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Current popular strategies of countersurveillance such as the TOR-Browser or certain Add-Ons aim at shielding the individual from digital surveillance in order to ensure the privacy in which alone the subject may flourish. However, recent projects in Queer Studies criticize the underlying binary of visibility and invisibility, envisaging instead an in-between or another kind of visibility (e.g. Zach Blas’ Informatic Opacity). Furthermore, countersurveillance runs the risk to fall into a counterdetermination, ”a structure that validates the dominant ideology by reinforcing its dominance through [...] controlled symmetry,” to quote the Queer Theorist José Estaban Muñoz.
Muñoz instead proposes to pursue a disidentification, envisaging ”survival strategies” that ”work on and against dominant ideologies.” The PhD-project seeks to explore such strategies which aim at transforming the individual rather than maintaining it. It argues that certain works of digital art experiment with a strategy of “working on and against,” such as Hito Steyerl’s HOW NOT TO BE SEEN: A F**king Didactic Educational .MOV File (2013). Her work can be regarded as evading dataveillance by imitating the digital, pursuing a way of becoming part of the digital milieu. Accordingly, HOW NOT TO BE SEEN stages performers dressed as pixels with white or black cubes over their heads in order to ”merge into a world made of images.” The elementary particles of surveillance at the same time provide a way to hide.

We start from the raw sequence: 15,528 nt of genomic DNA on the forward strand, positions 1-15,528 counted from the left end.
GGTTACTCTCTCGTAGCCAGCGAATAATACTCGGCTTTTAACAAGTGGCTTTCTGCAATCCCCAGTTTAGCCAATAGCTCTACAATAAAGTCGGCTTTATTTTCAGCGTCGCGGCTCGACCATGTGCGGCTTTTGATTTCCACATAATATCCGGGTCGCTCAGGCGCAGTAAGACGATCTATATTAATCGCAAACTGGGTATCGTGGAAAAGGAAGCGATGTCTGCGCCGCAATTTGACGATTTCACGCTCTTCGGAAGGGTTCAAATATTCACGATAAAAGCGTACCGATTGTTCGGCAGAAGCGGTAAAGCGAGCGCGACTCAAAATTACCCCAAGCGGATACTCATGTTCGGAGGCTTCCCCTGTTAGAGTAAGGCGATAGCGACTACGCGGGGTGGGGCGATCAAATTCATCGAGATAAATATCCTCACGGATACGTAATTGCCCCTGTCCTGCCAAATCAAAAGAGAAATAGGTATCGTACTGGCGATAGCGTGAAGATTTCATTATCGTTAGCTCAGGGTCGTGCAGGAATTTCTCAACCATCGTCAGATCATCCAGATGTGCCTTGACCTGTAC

Calling this digital mimicry, the project alludes to Roger Caillois’ work on mimicry. Referring to insect mimicry as a kind of fashion enacted by a whole species and changing not every season but slowly through the generations, he describes mimicry as being driven by a groundless fascination towards becoming like somebody or something else. Caillois therefore underlines the notion of a transformative mimesis. But he also, in his 1935 text entitled Mimicry and Legendary Psychasthenia, described mimicry in a way that seems to grasp very well the current situation of dataveillance, describing it as a spatial phenomenon. Invoking a mental disorder that results in an inability to distinguish between space and organism, he describes an unstable space that appears as pursuing the subject and eventually devouring and replacing it. The invasive measures of digital surveillance are on a par with this, encircling the individual to construct a digital double that takes the place of the user as the objective, intelligible incarnation of its “true” self.